Get Out set the stage for a busy year for Rel. In addition to filming the third and final season of The Carmichael Show, he landed a recurring role on Issa Rae’s HBO hit Insecure as well as a cameo in Jay Z’s Friends-inspired music video for “Moonlight.” For some, it seemed like Rel had blown up overnight, but it was just all those years of grinding finally paying off.
“Nobody just appears out of nowhere if you put in the work and Rel’s been doing the work,” says Tiffany Haddish, Rel’s longtime friend and The Carmichael Show co-star. “What is it about last year? He did the work all the years before, that’s what he was doing. If you plant a fruit tree today you’re not gonna get no fruit from it for seven years. But you still have to water it, fertilize it, nurture it, and do the work to keep it alive. It always shocks me when people are like, ‘Oh, my god, this was the year.’ No, [he] had many years—you just didn’t know about it.”
In the wake of the Get Out buzz, Rel’s phone has been ringing non-stop. Some of the projects currently on his plate are Bird Box, a post-apocalyptic drama for Netflix starring Sandra Bullock and John Malkovich, and Brittany Runs a Marathon, an indie film about an underachiever who finally decides to take control of her life. There’s also Rel’s first leading role in this summer’s Uncle Drew, a basketball comedy inspired by NBA All-Star Kyrie Irving’s long-running Pepsi ad campaign. Rel plays Dax, a down-on-his-luck street baller who convinces Uncle Drew (Irving) to come out of retirement to help him win the Rucker Park tournament’s cash prize.
“Working on Uncle Drew was one of the greatest things I’ve done yet, ’cause I’m a big basketball fan,” says Rel, who also got to act alongside NBA greats like Reggie Miller, Chris Webber, and Shaquille O’Neal. “It was like being in a fantasy camp I paid for. Like Kyrie is amazing, man. That’s what surprised me, too. I didn’t know what I was gonna get, as far as actors, like, ‘Oh, I guess I’m gonna have to carry this movie.’ [Laughs] But they all were really good. It was surreal, man. I couldn’t believe I was working with them.”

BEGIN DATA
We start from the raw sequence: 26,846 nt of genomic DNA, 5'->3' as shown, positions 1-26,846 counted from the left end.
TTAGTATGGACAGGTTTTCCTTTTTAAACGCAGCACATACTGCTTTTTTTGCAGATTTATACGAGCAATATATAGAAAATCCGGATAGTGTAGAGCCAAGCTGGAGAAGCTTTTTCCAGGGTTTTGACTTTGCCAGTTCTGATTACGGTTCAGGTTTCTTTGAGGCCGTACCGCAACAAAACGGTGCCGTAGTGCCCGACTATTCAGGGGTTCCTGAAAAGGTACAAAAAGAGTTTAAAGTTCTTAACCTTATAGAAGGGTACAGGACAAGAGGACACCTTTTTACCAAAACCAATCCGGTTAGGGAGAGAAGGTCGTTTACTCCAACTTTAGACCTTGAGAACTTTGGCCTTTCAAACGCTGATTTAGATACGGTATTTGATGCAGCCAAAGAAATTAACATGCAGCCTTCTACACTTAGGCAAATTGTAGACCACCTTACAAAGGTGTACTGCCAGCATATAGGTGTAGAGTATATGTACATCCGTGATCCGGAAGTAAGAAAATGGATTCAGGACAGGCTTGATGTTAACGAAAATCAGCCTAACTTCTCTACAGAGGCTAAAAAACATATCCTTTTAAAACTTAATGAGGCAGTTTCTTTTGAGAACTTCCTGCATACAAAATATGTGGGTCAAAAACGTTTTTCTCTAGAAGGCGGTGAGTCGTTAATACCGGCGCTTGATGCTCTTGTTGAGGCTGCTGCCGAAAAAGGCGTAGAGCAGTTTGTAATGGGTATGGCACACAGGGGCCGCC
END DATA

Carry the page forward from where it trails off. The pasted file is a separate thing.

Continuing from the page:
That’s not the only Dream Team Rel is currently a part of. He and Jerrod Carmichael have joined forces once more to create a new comedy series for Fox. Loosely based on Rel’s life, the still untitled show follows a Chicago comedian trying to juggle his career, being a long-distance dad, and dating after finding out his wife was sleeping with his barber. Minus the cheating scandal, the show’s premise mirrors Rel’s real life pretty closely.
“Jordan peele said, ‘Whatever you want, money-wise; they gotta pay you now. You about to be that next black movie star.’ he was right.”
After several years of marriage, Rel and his ex-wife Verina finalized their divorce in 2016. Despite living apart the past four years, Rel, who now spends most of his time in LA, maintains an active role in the lives of the daughter, 8, and son, 7, he shares with Verina, as well as an infant son from a different relationship. “Nowadays, there’s no way you should be a deadbeat dad,” says the proud father of three. “You can at least FaceTime your kids. [Laughs] There’s no reason not to see your kids at all—no reason.”